The Pentagon claims that an escort for the ship was not necessary and said that Iran was planning some sort of stunt. If the ship plans to land in Hodeida, held by the Houthis, and the nearest port to the capital Sanaa, they may need an escort. When an Iranian cargo plane tried to land in the capital, the Saudi coalition bombed the runway making it impossible for it to land and preventing any aid coming in to the airport. There is a scheduled five day lull in bombing a…

Arab states meet in Cairo to plan military intervention in Libya

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An unpublicized meeting of Arab military chiefs of staff will take place in Cairo on May 18 and is designed to coordinate plans for an intervention in Libya. France and Italy may also play a part in any intervention. + Add Image The report is from an Arab League source in Defense News but can also be found in McClatchy. The meeting includes not only high-ranking military officials from Egypt but also from Jordan, Saudi Arabia, UAE, Kuwait, Bahrain, Sudan and the Libyan Tobruk government. Notice that there is no representation from the rival Tripoli government. The Arab League reports that talks between the head of the Libyan National Army, Khalifa Haftar, the Gulf Cooperation Council, and Arab leaders have already resulted in arms purchases by the Libyan Army including helicopters delivered in late April from the UAE. The UAE and and Egypt were thought to be involved in earlier bombings of Tripoli and Egypt in Benghazi. There is a UN ban against the sale of arms to Libya. In addition t…

Minnesota Symphony Orchestra to play in Cuba this week

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The Minnesota Symphony Orchestra led by its director, Osmo Vanska, will be the first to perform in Cuba since President Barack Obama announced he would be restoring full diplomatic relations last December.
+ Add Image The Minnesota Orchestra has just recovered from a long labor dispute. The last major orchestra to play in Cuba was the Milwaukee Symphony back in 1999. The predecessor to the Minnesota Orchestra, the Minneapolis Symphony, performed in Cuba in 1929 and 1930 to sold out concerts and cheering crowds.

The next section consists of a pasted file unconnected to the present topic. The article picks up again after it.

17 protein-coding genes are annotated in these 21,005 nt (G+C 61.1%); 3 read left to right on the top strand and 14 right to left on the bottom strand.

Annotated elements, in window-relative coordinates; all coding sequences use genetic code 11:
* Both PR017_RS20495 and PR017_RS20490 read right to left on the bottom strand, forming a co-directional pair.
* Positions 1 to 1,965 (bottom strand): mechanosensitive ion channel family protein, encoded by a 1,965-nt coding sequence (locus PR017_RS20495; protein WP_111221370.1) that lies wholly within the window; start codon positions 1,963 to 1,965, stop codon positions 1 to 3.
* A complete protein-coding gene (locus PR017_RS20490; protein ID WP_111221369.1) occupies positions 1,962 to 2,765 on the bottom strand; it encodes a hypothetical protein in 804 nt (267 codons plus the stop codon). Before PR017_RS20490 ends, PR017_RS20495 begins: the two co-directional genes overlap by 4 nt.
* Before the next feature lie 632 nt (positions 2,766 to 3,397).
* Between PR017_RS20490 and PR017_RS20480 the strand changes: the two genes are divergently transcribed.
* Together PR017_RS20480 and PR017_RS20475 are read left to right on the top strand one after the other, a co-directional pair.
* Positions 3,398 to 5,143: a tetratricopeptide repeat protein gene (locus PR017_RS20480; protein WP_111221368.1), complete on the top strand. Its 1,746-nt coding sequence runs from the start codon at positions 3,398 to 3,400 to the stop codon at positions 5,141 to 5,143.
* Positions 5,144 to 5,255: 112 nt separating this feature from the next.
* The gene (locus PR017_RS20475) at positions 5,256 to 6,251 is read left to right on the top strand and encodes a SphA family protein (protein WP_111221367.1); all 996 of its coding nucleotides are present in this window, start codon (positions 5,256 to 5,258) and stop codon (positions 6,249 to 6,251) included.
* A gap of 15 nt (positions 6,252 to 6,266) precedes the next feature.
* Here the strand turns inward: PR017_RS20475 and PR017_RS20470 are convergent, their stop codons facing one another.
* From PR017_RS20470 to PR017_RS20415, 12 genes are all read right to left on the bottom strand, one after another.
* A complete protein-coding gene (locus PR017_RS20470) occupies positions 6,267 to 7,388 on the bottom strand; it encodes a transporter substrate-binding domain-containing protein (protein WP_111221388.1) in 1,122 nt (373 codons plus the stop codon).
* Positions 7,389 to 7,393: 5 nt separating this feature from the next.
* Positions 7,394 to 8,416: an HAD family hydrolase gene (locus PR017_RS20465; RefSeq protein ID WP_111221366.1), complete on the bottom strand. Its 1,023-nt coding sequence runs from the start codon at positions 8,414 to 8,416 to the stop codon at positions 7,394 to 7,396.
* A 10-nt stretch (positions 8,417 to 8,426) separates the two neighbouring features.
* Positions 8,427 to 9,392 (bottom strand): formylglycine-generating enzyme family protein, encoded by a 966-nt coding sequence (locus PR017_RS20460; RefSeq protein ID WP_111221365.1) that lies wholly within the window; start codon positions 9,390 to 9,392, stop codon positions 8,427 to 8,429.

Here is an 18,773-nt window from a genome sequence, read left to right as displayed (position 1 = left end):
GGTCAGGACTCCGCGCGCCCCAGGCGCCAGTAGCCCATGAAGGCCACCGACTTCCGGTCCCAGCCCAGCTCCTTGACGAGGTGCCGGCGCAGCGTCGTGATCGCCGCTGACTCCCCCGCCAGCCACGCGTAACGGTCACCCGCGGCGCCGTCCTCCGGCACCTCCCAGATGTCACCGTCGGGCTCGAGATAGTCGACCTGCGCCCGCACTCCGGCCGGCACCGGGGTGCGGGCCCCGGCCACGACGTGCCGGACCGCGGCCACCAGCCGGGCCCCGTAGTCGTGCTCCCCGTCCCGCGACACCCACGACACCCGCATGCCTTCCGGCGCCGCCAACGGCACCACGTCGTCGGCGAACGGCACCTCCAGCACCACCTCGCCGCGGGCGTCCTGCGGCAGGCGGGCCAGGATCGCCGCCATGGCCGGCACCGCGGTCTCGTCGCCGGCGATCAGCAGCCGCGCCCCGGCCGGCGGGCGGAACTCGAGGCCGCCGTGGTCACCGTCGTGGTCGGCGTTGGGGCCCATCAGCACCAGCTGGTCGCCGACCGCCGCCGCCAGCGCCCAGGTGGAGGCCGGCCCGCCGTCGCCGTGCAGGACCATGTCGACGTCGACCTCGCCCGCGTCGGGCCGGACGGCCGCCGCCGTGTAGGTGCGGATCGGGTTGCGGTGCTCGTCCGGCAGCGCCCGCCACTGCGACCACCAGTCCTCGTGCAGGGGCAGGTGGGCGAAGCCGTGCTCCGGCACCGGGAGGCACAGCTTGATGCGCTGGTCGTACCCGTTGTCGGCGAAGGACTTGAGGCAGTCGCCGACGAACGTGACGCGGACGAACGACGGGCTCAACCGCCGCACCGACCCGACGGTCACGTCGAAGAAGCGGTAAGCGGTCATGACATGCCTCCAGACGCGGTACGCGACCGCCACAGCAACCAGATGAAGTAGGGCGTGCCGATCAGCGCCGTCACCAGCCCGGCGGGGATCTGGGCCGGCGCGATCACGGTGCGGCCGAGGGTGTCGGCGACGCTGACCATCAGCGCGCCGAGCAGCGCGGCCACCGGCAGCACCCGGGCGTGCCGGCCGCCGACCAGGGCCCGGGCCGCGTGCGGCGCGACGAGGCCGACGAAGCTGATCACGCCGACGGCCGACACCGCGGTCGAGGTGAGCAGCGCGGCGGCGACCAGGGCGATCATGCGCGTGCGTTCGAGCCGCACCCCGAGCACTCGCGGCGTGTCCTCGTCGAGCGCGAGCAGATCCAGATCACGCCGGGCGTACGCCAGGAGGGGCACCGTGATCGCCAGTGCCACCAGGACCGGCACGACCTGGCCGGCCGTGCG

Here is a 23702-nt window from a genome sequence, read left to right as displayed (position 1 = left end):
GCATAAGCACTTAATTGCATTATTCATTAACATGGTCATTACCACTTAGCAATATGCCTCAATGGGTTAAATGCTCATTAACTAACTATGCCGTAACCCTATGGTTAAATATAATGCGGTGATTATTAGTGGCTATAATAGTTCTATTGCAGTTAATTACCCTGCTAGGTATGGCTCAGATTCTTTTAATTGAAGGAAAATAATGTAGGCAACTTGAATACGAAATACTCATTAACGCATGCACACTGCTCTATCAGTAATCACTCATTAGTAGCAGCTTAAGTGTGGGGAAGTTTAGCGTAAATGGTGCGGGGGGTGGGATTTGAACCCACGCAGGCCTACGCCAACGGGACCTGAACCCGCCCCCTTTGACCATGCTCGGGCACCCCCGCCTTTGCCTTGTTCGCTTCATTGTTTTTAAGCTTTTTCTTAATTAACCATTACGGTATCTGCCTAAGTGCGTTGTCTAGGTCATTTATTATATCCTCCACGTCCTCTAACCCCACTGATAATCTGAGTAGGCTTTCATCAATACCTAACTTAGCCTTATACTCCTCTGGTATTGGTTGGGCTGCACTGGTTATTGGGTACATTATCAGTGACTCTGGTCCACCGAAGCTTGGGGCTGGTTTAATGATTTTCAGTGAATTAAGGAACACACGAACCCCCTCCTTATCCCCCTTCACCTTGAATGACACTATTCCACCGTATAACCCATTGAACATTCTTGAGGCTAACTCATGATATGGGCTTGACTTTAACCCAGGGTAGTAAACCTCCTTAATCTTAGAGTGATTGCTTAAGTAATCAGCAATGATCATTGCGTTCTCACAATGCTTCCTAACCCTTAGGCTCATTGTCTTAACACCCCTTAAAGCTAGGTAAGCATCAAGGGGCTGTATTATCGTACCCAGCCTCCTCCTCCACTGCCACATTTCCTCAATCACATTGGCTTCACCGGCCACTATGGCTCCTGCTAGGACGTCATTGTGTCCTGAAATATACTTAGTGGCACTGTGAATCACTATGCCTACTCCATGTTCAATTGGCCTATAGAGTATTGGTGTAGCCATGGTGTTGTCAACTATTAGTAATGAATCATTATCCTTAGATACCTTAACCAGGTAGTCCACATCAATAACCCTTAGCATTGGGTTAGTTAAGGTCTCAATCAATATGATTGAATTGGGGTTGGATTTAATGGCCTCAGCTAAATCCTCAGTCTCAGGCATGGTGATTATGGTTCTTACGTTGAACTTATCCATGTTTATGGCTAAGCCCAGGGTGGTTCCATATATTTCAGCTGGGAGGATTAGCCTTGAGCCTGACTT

In 2012 the musicians in the orchestra refused to accept severe cuts in their salary and were locked out for a total of 16 months, losing an entire season. Their renowned Finnish director, Osmo Vanska, had spent more than a decade making the orchestra into a one of the best in the US. He quit during the dispute. He has directed many orchestras during his career including the Iceland Symphony and has made many recording especially of Finnish composers. The Minnesota orchestra wo…

Tobruk Libyan government rejects EU plan to deal with migrant crisis

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The ambassador to the UN of the internationally-recognized Libyan government, Ibrahim Dabbashi, rejected most of an EU plan to deal with the growing migrants crisis largely centered in Libya. + Add Image Dabbashi complained his government, even though it is Western-backed, was not even consulted on the issue. He ruled out any EU forces on the ground at this stage. He also said the best way to solve the crisis was to arm the "legitimate" Libyan government, that is the government in Tobruk rather than the rival government based in Tripoli. He also warned if there is no progress in the UN-sponsored peace talks in the next few weeks, his own government would take the necessary steps to retake the capital by force. His government already is trying to do that and announced an offensive as the first peace talks began. The commander of the armed forces, Khalifa Haftar, has refused to meet with the militia on the other side, Libya Dawn. Dabbashi said his government had been left out …